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Freedom as the Core of the German Question (March 15, 1984)

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Fifth: We must unify Europe in order to also complete the unification of Germany in freedom.

As a country in the heart of Europe, at the focal point of the European power systems, Germany was repeatedly the site where other countries asserted their respective interests. There were also phases in which Germans repressed the dangers associated with our central location in Europe. They yielded to the temptation to take an independent route as a nation and in those days put their faith in a politics of hegemony. We all know that our country then failed. Our generation learned a lesson from that historical experience. No special path [Sonderweg] by Germany can lead our country out of the heart of Europe. We have to and want to shape our future within a European framework and resolve our national question as a work of peace.

We are aware of the European dimension to Germany’s division, which we can only overcome with the support of the peoples of Europe, that is, our neighbors. We are also aware of the great responsibility that our country in particular has as a stabilizing factor in the heart of Europe. No one should believe that Germans would ever again disregard their European responsibility. Peace must go forth from German soil. We are immune to any temptation to shed our European ties, ignore the stability of all of Europe, and strive to overcome the division in isolation from our neighbors.

There is also another side to these European ties. With Germany’s claim to free self-determination, divided Europe can find a strength that can also serve its renewal and its unification. At the same time, all Europeans know that overcoming the division of Europe requires a peaceful order for Germany, and this must be approved by the entire German people in free self-determination. We are aware of the fact, ladies and gentlemen, that the national conception of Germans and the European idea are interdependent. For us, European policies and Deutschlandpolitik are two sides of the same coin. Being a driving force for the unification of Europe has been part of the national task, the reason of state, of the Federal Republic of Germany from the very beginning. Our liberal political culture needs the European horizon of shared basic values.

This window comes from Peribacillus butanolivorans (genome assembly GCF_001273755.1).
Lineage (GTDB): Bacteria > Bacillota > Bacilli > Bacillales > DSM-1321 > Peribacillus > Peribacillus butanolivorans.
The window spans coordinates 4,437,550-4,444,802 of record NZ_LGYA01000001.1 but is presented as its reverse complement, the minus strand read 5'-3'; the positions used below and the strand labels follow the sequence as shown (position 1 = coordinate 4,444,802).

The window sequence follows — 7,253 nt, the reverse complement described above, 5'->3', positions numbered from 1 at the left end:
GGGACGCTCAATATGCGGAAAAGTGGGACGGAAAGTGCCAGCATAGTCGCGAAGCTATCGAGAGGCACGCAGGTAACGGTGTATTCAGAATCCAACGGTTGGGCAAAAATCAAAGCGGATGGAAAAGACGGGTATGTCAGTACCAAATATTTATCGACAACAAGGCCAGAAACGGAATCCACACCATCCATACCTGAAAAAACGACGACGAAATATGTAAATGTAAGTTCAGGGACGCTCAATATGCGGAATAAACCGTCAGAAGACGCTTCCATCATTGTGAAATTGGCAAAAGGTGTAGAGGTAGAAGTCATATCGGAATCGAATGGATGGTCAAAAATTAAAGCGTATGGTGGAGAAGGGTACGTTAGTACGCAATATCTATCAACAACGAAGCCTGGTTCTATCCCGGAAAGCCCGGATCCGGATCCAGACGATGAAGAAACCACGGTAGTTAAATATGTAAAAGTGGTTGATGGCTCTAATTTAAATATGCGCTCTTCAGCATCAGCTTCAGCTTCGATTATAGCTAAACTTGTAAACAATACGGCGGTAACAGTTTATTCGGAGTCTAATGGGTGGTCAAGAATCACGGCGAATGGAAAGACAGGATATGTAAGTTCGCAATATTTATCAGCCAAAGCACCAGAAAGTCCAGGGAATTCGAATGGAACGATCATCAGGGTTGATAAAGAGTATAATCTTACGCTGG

[ . . . ]

Sixth: The German nation belongs to the West.

Our place is and will always be in the alliance for freedom. The political system of the western democracies – with civil liberties, rule of law, political self-determination – is worth protecting internally and defending externally. For us, that means that some things are self-evident, also in the future: free elections, freedom of opinion and expression, independent trade unions, freedom of movement, and much more. We owe this to ourselves and to our allies, and, ladies and gentlemen, we also owe it to the people in central and eastern Europe. They too want to be free, to live in freedom and to exercise self-determination as regards their polity and their political will. Therein lies the true problem of German and European division: in the lack of freedom and self-determination for the people of central and eastern Europe.

[ . . . ]

Ladies and gentlemen, the border between East and West separates what belongs together in peace. Just as the German Question is at the focal point of European history – let me repeat – freedom is the core of the German Question. Freedom is the precondition for unity. It cannot be its price. I issue a firm warning not to be fooled by any illusion that our freedom and our security could be played off against our wishes for unity.

[ . . . ]

Source: Bericht von Bundeskanzler Dr. Helmut Kohl zur Lage der Nation im geteilten Deutschland [Report by Federal Chancellor Dr. Helmut Kohl on the State of the Nation in Divided Germany], March 15, 1984, in Bulletin (Press and Information Office of the Federal Government), no. 30, March 16, 1984, pp. 261-68.

Translation: Allison Brown

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